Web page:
Have you bought a life insurance policy which is not as per your requirement? Are you planning to terminate the policy as it does not have features promised to you? You can surrender the policy to the insurance company, but are you aware about the surrender value attached to this premature policy termination?
But before we answer these questions, let us understand what surrender value is all about.
If a policyholder decides to terminate the policy before maturity, the amount which the insurance company will pay to the policyholder is known as surrender value.
If the policyholder does a mid-term surrender, he would get a sum of what has been allocated towards savings and earnings on them. A surrender charge would be deducted from this amount and this varies from policy to policy. If the policyholder terminates the cover after five years, then as per the recent IRDAI directive, life insurance companies can’t levy any surrender charges. The policy holder will then get the fund value of his investment only.
Your premium is decided on age at which you buy the policy and remains same, throughout your life
Premiums can increase between 4-8% each year after your Birthday
Your policy application could be rejected or premiums increase by 50-100%, if you develop a lifestyle disease
There are two types of surrender value: guaranteed surrender value and special surrender value.
Guaranteed surrender value is mentioned in the brochure and is payable after the completion of 3 years. It is 30% of the premiums paid, excluding premium for the first year. It also excludes any additional premium paid for riders and any bonus that you may have received from the insurer.
Special surrender value = (Original sum assured * (No. of premiums paid/No. of premiums payable) + total bonus received) * surrender value factor
When one stops paying premiums after a certain period, the policy continues but with lower sum assured. This sum assured is called the paid up value.
Paid up value = original sum assured * (No. of premiums paid/No. of premiums payable)
Let us calculate special surrender value by taking an example:
Suppose you pay Rs. 30,000 premium annually, for a sum assured of Rs 6 lakhs and policy term being 20 years. Now, you stop paying after 4 years, the bonus accumulated so far is Rs. 60,000 and surrender value factor in 4th year is 30%:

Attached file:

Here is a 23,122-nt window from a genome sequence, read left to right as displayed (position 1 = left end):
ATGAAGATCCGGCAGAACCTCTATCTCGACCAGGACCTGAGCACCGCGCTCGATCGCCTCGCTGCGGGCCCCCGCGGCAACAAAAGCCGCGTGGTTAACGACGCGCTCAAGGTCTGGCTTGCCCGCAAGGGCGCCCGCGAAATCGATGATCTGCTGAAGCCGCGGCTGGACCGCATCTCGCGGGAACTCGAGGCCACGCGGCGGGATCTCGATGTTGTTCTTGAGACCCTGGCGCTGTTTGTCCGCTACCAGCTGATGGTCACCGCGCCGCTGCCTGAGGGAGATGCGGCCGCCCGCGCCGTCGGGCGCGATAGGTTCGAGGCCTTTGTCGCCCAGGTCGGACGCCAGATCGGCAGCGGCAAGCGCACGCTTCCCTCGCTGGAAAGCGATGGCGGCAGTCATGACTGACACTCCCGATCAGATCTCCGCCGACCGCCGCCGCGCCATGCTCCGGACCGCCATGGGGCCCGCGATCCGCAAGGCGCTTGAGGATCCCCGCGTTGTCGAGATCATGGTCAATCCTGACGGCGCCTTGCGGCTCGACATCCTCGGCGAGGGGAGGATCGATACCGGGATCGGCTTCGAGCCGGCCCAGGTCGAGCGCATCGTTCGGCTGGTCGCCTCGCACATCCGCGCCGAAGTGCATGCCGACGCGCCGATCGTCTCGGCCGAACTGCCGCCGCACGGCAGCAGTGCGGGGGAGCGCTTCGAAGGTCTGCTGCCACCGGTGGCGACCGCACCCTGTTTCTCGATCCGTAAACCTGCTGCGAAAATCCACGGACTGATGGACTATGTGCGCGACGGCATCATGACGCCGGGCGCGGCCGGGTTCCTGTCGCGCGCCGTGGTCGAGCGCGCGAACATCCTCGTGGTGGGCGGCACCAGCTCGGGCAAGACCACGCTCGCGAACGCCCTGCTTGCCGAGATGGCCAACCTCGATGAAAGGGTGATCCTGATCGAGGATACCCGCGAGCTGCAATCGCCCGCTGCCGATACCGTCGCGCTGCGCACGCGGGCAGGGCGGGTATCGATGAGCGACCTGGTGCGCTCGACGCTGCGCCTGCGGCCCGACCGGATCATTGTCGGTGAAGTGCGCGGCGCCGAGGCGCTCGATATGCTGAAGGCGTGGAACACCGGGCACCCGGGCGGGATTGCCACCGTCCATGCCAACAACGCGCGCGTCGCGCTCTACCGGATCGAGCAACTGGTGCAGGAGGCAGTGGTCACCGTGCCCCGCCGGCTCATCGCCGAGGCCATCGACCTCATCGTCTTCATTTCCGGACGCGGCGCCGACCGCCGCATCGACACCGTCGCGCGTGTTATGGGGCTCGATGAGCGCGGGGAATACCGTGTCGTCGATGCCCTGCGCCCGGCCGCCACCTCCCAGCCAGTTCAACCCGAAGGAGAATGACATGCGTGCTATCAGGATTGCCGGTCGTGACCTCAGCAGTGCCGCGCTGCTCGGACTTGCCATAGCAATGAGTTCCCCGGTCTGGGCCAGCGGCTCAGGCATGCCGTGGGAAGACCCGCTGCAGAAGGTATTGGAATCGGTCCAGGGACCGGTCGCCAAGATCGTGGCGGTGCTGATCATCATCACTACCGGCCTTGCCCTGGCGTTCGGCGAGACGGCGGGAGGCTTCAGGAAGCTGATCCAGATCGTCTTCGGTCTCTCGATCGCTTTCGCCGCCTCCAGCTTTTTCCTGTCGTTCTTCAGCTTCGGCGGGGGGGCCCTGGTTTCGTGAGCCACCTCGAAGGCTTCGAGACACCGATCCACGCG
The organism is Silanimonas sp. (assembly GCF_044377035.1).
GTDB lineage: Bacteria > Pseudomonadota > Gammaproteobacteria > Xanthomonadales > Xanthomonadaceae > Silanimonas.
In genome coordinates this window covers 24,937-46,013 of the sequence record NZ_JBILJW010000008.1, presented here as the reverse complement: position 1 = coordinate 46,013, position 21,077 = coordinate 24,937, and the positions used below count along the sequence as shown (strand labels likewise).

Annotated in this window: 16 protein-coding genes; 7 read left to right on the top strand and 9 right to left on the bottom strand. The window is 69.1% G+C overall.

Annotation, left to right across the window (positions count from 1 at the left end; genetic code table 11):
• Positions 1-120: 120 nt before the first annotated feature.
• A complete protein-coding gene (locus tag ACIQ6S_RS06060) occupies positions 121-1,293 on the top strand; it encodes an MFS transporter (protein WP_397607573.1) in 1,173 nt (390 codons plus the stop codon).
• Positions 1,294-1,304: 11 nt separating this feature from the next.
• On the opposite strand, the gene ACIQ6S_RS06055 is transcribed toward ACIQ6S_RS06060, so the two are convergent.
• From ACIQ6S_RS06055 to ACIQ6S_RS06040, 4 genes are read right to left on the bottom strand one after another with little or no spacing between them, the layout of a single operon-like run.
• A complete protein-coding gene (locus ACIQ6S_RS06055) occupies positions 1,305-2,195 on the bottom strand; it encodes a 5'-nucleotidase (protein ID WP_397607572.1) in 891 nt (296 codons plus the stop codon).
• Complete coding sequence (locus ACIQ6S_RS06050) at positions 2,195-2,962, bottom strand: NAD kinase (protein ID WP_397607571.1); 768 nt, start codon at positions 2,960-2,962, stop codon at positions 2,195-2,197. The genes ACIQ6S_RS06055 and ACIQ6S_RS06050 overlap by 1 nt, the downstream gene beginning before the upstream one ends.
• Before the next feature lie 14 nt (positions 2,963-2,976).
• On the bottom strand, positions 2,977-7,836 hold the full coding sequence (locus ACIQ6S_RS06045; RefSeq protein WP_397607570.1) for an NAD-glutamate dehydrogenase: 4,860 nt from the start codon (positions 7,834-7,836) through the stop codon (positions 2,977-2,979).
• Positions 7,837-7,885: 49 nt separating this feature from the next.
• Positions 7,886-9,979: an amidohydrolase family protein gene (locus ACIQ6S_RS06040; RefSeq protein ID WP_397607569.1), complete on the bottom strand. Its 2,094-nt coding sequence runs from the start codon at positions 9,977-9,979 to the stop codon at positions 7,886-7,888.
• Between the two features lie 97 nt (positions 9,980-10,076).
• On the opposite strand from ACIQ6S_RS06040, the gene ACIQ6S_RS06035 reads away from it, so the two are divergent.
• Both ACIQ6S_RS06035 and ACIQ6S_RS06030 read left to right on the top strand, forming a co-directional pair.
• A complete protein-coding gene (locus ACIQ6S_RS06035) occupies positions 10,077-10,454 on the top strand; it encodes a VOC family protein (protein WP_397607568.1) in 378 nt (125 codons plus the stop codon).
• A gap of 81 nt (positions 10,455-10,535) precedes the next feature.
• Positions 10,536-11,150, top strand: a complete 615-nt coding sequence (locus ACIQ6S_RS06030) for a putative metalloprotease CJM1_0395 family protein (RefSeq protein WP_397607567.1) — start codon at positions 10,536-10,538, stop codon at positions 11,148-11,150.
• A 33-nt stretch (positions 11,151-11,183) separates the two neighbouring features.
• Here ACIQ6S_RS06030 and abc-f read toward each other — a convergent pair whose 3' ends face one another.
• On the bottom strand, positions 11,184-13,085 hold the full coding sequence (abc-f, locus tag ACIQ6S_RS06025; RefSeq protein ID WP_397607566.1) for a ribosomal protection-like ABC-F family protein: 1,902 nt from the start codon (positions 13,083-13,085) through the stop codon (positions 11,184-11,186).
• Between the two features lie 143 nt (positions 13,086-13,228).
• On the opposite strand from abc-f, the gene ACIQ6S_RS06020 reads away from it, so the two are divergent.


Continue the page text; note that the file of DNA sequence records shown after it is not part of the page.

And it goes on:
The special surrender value = (30/100) *(6,00,000*(4/20) + 60,000) = Rs. 54,000
More the number of premiums paid, more is the surrender value.
Surrender value factor is a percentage of paid up value plus bonus. For the first three years, this factor is zero and keeps increasing from third year onwards. It varies from company to company and depends on factors such as the type of policy, time to maturity of policy, completed years of policy, philosophy of company’s customers, industry practices as well as fund performance in particular policies. Not all companies mention surrender value factor in their brochures.
Not All Policies Will Acquire Surrender Value
A policy acquires surrender value only when premiums for full three years have been paid to the insurance company. Also, not all policies will acquire surrender value. Only policies such as ULIPs or endowment policies that have a savings component embedded will partially return the amount invested for life cover. Pure term plans with no savings element will lapse and all the benefits associated with them will cease to exist.
Using Surrender Value Effectively
Loans against life insurance policies can be availed to the extent of 80%-90 % of the surrender value. Hence, surrender value of your policy is used to calculate the loan amount you would be eligible for. You also have the option to pledge the policy to bank and borrow against it. However, borrowing in the initial years of the policy is not suggested as a you would acquire low surrender value.
To Surrender Or Not To Surrender: That Is The Question
By surrendering a policy, the customer loses out on all the benefits of the scheme and receives a much lower amount than the premiums he has already paid. In ULIPs particularly, the insurer loses a large amount of premium paid in the initial years, most of which goes towards agent’s commission and other charges, and only the remaining amount is directed to the fund. Hence, surrendering an endowment policy is advisable when the received money can be invested in another product, generating higher returns than the original policy till completion of its tenure.